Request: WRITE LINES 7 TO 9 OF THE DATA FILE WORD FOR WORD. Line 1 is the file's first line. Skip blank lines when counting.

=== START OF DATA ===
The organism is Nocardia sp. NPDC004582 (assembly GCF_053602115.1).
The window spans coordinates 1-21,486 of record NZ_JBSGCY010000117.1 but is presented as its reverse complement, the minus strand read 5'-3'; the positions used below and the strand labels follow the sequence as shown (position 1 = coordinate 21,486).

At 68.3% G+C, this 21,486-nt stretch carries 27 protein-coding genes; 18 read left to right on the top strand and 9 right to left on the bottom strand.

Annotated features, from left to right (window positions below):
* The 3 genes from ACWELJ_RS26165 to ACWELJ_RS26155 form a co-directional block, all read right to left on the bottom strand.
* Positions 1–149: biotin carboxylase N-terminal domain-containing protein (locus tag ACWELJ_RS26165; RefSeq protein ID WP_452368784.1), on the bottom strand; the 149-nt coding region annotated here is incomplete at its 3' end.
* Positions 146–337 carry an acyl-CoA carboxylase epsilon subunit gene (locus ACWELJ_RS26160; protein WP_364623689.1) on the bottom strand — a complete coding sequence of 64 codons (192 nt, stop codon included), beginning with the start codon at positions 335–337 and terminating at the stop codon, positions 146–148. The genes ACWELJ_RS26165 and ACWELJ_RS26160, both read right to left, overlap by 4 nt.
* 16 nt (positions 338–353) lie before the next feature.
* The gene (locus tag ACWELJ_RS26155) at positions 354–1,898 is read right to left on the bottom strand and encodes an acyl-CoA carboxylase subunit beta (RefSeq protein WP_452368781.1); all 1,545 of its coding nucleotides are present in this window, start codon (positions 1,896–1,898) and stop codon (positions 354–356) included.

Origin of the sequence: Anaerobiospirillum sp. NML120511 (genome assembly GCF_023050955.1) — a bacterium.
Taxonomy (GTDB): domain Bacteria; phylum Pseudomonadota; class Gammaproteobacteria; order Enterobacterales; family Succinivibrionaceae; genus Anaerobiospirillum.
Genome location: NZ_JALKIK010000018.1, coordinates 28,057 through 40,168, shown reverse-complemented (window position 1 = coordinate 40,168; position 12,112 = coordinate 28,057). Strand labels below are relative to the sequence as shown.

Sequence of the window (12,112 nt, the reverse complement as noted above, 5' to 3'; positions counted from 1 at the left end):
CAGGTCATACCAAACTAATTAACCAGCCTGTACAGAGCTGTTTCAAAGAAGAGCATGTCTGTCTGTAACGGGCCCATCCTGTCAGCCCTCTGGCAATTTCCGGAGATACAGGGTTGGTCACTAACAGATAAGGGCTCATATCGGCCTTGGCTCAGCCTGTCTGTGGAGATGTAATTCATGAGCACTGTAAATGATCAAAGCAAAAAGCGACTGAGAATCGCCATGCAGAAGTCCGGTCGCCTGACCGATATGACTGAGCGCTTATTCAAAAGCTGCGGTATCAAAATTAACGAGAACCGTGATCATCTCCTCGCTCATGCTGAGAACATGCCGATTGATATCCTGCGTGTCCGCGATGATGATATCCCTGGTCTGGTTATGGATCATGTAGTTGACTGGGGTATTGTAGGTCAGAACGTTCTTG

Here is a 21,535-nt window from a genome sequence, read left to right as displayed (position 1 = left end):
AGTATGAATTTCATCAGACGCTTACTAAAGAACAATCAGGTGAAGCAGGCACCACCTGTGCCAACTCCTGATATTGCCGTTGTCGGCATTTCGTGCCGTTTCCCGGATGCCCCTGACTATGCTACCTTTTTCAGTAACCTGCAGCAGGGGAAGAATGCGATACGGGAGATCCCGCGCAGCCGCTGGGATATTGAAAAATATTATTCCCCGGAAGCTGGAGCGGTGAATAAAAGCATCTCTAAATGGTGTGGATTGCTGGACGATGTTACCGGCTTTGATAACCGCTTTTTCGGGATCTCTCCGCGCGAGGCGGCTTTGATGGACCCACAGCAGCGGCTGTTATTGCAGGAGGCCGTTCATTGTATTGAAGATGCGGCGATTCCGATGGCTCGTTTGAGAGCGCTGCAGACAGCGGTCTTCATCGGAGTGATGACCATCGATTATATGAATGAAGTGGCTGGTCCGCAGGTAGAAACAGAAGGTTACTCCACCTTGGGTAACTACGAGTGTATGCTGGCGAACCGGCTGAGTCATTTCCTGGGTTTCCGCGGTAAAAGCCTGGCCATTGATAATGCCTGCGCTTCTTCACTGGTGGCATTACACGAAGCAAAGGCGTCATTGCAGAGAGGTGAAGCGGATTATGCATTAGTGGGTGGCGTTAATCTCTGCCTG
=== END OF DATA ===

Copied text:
* Positions 146–337 carry an acyl-CoA carboxylase epsilon subunit gene (locus ACWELJ_RS26160; protein WP_364623689.1) on the bottom strand — a complete coding sequence of 64 codons (192 nt, stop codon included), beginning with the start codon at positions 335–337 and terminating at the stop codon, positions 146–148. The genes ACWELJ_RS26165 and ACWELJ_RS26160, both read right to left, overlap by 4 nt.
* 16 nt (positions 338–353) lie before the next feature.
* The gene (locus tag ACWELJ_RS26155) at positions 354–1,898 is read right to left on the bottom strand and encodes an acyl-CoA carboxylase subunit beta (RefSeq protein WP_452368781.1); all 1,545 of its coding nucleotides are present in this window, start codon (positions 1,896–1,898) and stop codon (positions 354–356) included.